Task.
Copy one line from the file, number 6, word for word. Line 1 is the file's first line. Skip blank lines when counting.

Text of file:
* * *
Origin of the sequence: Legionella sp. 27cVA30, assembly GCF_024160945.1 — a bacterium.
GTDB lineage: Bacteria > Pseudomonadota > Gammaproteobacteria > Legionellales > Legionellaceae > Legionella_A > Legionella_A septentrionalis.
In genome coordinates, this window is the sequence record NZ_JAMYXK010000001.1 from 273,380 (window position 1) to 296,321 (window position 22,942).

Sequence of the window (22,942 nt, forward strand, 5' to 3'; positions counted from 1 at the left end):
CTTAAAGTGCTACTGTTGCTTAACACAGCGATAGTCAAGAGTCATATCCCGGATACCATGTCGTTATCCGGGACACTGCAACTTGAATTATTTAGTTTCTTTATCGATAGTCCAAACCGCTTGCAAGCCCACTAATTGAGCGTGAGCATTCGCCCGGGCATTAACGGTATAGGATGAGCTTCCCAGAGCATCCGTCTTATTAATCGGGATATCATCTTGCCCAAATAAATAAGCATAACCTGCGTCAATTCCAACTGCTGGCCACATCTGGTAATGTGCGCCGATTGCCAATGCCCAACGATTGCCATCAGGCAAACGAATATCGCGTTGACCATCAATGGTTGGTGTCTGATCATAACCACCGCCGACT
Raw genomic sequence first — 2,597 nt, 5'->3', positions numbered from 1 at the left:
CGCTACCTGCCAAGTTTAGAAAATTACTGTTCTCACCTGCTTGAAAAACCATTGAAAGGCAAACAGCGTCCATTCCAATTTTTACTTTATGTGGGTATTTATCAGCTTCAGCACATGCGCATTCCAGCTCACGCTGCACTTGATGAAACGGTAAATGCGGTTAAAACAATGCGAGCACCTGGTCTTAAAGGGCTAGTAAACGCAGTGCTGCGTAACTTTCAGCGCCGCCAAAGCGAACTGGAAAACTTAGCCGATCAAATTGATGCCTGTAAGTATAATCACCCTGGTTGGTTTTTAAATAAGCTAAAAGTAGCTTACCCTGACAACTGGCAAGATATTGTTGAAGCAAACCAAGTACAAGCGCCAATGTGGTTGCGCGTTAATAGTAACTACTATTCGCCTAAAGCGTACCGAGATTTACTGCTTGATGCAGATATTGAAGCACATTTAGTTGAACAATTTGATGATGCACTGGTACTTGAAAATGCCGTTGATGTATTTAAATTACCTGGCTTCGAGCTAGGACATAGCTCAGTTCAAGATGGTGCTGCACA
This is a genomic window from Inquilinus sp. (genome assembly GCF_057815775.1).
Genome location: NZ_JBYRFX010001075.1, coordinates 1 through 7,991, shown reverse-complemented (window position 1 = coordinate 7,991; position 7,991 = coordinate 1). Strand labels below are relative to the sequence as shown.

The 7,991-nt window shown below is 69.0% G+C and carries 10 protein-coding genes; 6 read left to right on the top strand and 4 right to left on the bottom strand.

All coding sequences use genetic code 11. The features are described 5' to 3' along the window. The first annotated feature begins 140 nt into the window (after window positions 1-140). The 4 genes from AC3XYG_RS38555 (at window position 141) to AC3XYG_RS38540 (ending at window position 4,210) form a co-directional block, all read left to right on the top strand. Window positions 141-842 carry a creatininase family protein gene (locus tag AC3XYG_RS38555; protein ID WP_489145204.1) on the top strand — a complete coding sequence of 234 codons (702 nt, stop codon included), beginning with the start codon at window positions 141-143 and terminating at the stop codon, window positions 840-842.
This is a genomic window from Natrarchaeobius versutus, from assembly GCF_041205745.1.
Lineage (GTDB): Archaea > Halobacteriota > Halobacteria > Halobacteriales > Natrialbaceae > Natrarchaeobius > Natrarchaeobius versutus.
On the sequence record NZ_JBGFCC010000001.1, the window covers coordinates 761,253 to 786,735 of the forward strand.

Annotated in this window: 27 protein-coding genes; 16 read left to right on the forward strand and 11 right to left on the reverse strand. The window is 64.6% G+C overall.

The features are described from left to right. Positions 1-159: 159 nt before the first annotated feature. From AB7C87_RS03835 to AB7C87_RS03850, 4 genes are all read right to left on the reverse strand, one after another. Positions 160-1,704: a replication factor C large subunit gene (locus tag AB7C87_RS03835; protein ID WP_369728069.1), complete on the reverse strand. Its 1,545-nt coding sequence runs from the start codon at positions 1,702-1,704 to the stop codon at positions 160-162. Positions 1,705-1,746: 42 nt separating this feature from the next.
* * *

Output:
Raw genomic sequence first — 2,597 nt, 5'->3', positions numbered from 1 at the left: